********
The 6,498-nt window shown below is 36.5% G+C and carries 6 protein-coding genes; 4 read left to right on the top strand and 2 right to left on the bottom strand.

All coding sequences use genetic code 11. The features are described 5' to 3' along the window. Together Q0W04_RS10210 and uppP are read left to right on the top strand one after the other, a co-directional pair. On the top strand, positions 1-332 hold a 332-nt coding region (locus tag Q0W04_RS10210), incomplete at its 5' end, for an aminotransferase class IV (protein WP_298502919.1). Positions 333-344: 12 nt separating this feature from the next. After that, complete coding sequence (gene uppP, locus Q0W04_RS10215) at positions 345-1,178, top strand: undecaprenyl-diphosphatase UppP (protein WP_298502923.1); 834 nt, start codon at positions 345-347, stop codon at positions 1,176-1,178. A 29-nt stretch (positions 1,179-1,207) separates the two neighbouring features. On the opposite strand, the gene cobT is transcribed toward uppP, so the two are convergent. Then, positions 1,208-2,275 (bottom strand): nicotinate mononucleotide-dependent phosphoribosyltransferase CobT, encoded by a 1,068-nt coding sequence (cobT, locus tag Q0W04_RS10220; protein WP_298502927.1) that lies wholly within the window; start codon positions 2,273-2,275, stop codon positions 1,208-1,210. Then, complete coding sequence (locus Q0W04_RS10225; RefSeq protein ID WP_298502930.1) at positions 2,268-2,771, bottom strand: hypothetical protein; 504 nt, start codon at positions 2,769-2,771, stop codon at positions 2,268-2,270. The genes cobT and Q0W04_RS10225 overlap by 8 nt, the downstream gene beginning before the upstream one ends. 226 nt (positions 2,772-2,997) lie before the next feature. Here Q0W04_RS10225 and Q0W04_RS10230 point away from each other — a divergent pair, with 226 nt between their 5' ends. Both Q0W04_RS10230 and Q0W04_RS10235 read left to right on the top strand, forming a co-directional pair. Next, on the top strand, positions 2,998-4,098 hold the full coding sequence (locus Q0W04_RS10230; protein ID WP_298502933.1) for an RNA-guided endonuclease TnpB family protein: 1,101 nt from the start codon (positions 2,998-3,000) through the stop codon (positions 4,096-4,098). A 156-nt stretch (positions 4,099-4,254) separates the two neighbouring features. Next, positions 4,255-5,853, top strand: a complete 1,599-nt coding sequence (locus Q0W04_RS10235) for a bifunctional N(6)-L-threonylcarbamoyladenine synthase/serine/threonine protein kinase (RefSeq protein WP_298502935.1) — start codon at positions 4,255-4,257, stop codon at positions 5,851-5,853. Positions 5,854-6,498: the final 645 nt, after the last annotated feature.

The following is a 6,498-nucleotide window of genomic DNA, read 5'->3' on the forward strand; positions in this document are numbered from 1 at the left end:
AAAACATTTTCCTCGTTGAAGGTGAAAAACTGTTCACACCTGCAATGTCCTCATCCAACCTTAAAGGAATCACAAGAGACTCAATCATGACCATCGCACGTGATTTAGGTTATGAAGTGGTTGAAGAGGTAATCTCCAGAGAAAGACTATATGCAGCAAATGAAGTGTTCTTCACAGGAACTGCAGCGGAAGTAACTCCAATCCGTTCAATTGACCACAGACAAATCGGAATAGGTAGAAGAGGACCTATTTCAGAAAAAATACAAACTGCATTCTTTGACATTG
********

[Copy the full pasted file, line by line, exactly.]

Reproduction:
The 6,498-nt window shown below is 36.5% G+C and carries 6 protein-coding genes; 4 read left to right on the top strand and 2 right to left on the bottom strand.

All coding sequences use genetic code 11. The features are described 5' to 3' along the window. Together Q0W04_RS10210 and uppP are read left to right on the top strand one after the other, a co-directional pair. On the top strand, positions 1-332 hold a 332-nt coding region (locus tag Q0W04_RS10210), incomplete at its 5' end, for an aminotransferase class IV (protein WP_298502919.1). Positions 333-344: 12 nt separating this feature from the next. After that, complete coding sequence (gene uppP, locus Q0W04_RS10215) at positions 345-1,178, top strand: undecaprenyl-diphosphatase UppP (protein WP_298502923.1); 834 nt, start codon at positions 345-347, stop codon at positions 1,176-1,178. A 29-nt stretch (positions 1,179-1,207) separates the two neighbouring features. On the opposite strand, the gene cobT is transcribed toward uppP, so the two are convergent. Then, positions 1,208-2,275 (bottom strand): nicotinate mononucleotide-dependent phosphoribosyltransferase CobT, encoded by a 1,068-nt coding sequence (cobT, locus tag Q0W04_RS10220; protein WP_298502927.1) that lies wholly within the window; start codon positions 2,273-2,275, stop codon positions 1,208-1,210. Then, complete coding sequence (locus Q0W04_RS10225; RefSeq protein ID WP_298502930.1) at positions 2,268-2,771, bottom strand: hypothetical protein; 504 nt, start codon at positions 2,769-2,771, stop codon at positions 2,268-2,270. The genes cobT and Q0W04_RS10225 overlap by 8 nt, the downstream gene beginning before the upstream one ends. 226 nt (positions 2,772-2,997) lie before the next feature. Here Q0W04_RS10225 and Q0W04_RS10230 point away from each other — a divergent pair, with 226 nt between their 5' ends. Both Q0W04_RS10230 and Q0W04_RS10235 read left to right on the top strand, forming a co-directional pair. Next, on the top strand, positions 2,998-4,098 hold the full coding sequence (locus Q0W04_RS10230; protein ID WP_298502933.1) for an RNA-guided endonuclease TnpB family protein: 1,101 nt from the start codon (positions 2,998-3,000) through the stop codon (positions 4,096-4,098). A 156-nt stretch (positions 4,099-4,254) separates the two neighbouring features. Next, positions 4,255-5,853, top strand: a complete 1,599-nt coding sequence (locus Q0W04_RS10235) for a bifunctional N(6)-L-threonylcarbamoyladenine synthase/serine/threonine protein kinase (RefSeq protein WP_298502935.1) — start codon at positions 4,255-4,257, stop codon at positions 5,851-5,853. Positions 5,854-6,498: the final 645 nt, after the last annotated feature.

The following is a 6,498-nucleotide window of genomic DNA, read 5'->3' on the forward strand; positions in this document are numbered from 1 at the left end:
AAAACATTTTCCTCGTTGAAGGTGAAAAACTGTTCACACCTGCAATGTCCTCATCCAACCTTAAAGGAATCACAAGAGACTCAATCATGACCATCGCACGTGATTTAGGTTATGAAGTGGTTGAAGAGGTAATCTCCAGAGAAAGACTATATGCAGCAAATGAAGTGTTCTTCACAGGAACTGCAGCGGAAGTAACTCCAATCCGTTCAATTGACCACAGACAAATCGGAATAGGTAGAAGAGGACCTATTTCAGAAAAAATACAAACTGCATTCTTTGACATTG